January 5, 2014 by Nathaniel Tower
In the six years that I’ve been a serious writer, I have submitted stories for publication over 1000 times. While I still have some things to learn about submitting, I’ve certainly come a long way during this period. I now know better than to finish typing a story and quickly send it off to Glimmer Train, The Missouri Review, or The New Yorker. That’s not to say that I shouldn’t ever submit to these venues. But at least now I know when I shouldn’t (which, coincidentally, is probably most of the time).
I’ve certainly made my fair share of submission faux pas over the years (addressing the submission to the wrong magazine, using the wrong manuscript format, attaching the document when I should’ve pasted it into the email, etc.). Ultimately, I don’t think anything I’ve ever done has actually cost me an acceptance (other than sending a story that wasn’t good enough or didn’t fit with that magazine), and I’ve learned some valuable lessons along the way. One of the most important things I’ve learned is when it’s best not to submit to a given venue. Here are my top five rules for when you shouldn’t submit.
When You Don’t Have Anything Worth Sending
All writers have folders on their computers with at least a few handfuls of unpublished stories. Within those handfuls are a fair number of stories that just aren’t publishable. It’s important as a writer to know what isn’t worth sending out. Don’t take these stories and send them to a place you view as an “inferior” publication. If you don’t think the story is good, don’t bother sending it anywhere (and if you don’t think the venue is good, then don’t bother submitting). I have a few published stories that make me cringe and wish I could take them back. As managing editor of Bartleby Snopes, I’ve had authors email and ask if I would remove their story from the website because they don’t really like it. If you don’t like the story, just don’t ever send it out, no matter how desperate you are to add another publication credit to your bio.
When You Don’t Have Anything That Fits
If you are looking at the submission guidelines and realize all of your stories are too short or too long or not the right genre, then skip that venue (unless you want to create a new story just for them). Don’t try to force something to fit their guidelines. Chances are, it will just get rejected anyway because they will know that you forced it.
Immediately After You Were Rejected (or Accepted)
We’ve all received the kind rejection letters that ask us to send something again in the future. When this happens, give the editor some space. Don’t hit reply with five new stories attached and a desperate cry of “Does one of these work for your awesome magazine?” Just give it some time. Submit something else in a month or two. The same actually goes for when you are accepted. Don’t immediately turn around and send more work (unless they actually ask for it). Editors are busy and don’t need you monopolizing their time.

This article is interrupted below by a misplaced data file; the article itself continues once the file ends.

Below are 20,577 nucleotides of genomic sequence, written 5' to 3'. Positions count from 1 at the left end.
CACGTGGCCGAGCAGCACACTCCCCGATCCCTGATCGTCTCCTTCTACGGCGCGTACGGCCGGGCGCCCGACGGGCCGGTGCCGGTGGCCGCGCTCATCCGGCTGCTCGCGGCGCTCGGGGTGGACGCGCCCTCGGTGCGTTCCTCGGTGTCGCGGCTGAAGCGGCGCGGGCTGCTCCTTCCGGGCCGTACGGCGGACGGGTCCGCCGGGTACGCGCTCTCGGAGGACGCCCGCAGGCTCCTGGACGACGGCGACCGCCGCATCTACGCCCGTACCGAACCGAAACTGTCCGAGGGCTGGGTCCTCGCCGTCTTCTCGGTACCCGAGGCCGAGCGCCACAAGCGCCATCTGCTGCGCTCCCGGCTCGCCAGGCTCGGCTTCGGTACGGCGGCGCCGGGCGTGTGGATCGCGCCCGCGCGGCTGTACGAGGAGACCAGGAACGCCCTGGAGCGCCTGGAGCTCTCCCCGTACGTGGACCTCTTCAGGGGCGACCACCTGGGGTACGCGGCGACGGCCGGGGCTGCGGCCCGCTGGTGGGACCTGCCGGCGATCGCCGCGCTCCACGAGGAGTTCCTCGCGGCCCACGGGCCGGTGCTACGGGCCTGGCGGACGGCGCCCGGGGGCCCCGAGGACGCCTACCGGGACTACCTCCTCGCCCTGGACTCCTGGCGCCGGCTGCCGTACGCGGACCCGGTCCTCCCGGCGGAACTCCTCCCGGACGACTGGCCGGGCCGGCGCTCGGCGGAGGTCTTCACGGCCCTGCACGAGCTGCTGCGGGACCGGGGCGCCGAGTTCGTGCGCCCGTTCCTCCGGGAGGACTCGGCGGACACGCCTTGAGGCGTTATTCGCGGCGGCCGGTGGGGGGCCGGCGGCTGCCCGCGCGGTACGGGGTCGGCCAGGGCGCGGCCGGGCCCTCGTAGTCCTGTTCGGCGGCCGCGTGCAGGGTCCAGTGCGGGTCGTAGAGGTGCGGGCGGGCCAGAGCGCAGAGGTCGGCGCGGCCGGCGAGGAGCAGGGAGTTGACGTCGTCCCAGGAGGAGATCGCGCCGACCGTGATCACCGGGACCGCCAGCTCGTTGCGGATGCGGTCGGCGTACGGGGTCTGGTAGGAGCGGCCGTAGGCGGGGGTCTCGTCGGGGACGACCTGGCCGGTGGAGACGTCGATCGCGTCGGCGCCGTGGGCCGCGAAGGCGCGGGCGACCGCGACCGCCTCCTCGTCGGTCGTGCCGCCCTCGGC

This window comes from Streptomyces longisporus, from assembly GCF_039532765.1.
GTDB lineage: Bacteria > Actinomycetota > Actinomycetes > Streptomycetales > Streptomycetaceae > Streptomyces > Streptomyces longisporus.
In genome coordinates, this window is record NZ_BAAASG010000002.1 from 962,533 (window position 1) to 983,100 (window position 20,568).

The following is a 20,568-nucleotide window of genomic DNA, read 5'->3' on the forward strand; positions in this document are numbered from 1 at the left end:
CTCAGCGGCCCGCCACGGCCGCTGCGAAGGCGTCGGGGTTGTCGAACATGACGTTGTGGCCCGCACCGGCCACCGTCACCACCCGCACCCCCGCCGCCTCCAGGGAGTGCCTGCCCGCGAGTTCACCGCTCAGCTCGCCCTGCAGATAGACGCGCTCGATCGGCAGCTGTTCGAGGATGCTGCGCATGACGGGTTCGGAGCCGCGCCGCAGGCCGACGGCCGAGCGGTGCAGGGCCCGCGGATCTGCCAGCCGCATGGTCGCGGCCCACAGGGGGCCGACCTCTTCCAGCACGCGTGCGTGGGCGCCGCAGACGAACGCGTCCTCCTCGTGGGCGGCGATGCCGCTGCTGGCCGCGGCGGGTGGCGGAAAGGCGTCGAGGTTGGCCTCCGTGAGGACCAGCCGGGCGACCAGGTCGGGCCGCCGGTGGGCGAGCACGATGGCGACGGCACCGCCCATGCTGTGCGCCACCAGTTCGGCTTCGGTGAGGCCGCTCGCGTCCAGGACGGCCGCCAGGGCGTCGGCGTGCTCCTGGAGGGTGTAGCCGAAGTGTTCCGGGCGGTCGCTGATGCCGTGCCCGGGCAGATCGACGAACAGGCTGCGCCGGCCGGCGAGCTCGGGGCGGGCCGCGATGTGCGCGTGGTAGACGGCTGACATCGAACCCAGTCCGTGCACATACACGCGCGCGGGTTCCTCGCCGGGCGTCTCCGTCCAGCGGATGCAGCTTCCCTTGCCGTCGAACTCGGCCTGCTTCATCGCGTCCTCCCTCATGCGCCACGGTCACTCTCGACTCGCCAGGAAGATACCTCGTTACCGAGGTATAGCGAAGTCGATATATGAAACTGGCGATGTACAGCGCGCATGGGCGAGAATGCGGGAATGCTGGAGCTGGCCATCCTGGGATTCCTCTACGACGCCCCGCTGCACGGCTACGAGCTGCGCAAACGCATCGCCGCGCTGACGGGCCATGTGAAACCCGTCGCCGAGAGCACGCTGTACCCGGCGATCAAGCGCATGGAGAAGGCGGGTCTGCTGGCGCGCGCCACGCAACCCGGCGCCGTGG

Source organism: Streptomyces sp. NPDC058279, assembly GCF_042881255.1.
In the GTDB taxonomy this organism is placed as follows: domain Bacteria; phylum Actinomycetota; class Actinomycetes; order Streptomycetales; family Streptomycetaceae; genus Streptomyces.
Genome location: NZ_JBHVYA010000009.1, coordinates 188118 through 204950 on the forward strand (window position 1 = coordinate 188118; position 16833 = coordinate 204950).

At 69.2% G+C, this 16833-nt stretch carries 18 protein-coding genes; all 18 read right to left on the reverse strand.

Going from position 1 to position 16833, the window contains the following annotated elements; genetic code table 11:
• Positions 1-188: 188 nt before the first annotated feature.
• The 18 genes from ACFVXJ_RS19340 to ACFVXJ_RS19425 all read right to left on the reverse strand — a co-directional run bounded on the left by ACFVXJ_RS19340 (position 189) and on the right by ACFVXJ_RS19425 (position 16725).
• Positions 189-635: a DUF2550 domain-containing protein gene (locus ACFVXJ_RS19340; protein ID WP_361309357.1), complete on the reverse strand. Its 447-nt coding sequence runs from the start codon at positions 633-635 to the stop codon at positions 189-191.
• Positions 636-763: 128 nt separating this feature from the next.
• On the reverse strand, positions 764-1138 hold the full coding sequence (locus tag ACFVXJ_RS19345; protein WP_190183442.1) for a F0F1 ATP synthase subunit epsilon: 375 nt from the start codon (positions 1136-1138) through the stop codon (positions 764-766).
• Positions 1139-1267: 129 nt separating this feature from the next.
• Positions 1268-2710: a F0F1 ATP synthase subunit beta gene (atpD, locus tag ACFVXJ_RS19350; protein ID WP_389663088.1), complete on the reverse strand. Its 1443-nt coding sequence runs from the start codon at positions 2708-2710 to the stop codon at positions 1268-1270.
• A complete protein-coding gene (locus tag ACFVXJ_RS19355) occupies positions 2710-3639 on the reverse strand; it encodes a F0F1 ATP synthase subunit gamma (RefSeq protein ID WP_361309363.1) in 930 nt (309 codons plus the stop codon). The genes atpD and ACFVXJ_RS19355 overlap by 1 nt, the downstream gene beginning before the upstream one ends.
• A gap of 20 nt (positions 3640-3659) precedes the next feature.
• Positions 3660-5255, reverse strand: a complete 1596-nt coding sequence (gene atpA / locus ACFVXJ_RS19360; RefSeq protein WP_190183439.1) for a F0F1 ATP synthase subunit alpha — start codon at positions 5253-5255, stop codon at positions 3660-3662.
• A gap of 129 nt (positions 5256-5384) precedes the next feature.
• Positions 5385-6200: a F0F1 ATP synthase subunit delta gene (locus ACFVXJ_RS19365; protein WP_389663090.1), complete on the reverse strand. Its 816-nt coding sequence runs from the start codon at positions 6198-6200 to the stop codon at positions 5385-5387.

Immediately After You Accept a Story from the Editor of Another Magazine
This one bugs me quite a bit as an editor. Luckily, it hasn’t happened too often. There have been times when I will receive an acceptance from a magazine, and the next day there will be a story from the accepting editor in the queue for Bartleby Snopes. This feels a bit too much like “I scratched your back, will you scratch mine?” We shouldn’t turn literary magazines into a favor for a favor. Then our publications will lose meaning. When I realize I’ve just accepted a story from another lit mag editor for publication in Bartleby Snopes, I generally take that journal off my list of places to submit. That doesn’t mean I won’t ever submit there, but I definitely won’t do it right away. It can create a very uncomfortable situation for everyone. Besides, do you really want to receive an acceptance knowing that it might not be for the right reason?
When You Have No Intention of Ever Reading that Magazine
We all know that we aren’t going to become devoted fans of every publication that accepts our work. However, if you have no intention of ever reading any other stories that the magazine publishes, then you shouldn’t bother to submit. Instead, focus on getting your work accepted in venues that you actually enjoy. This will make those acceptances a lot more meaningful in the end.
There are plenty of other reasons why you shouldn’t submit to a particular magazine, but these are some that I think are the most important. No matter how often you submit or where you submit your work, you should always be respectful and only send out your best. In the end, good rejections are a lot more satisfying than bad publications.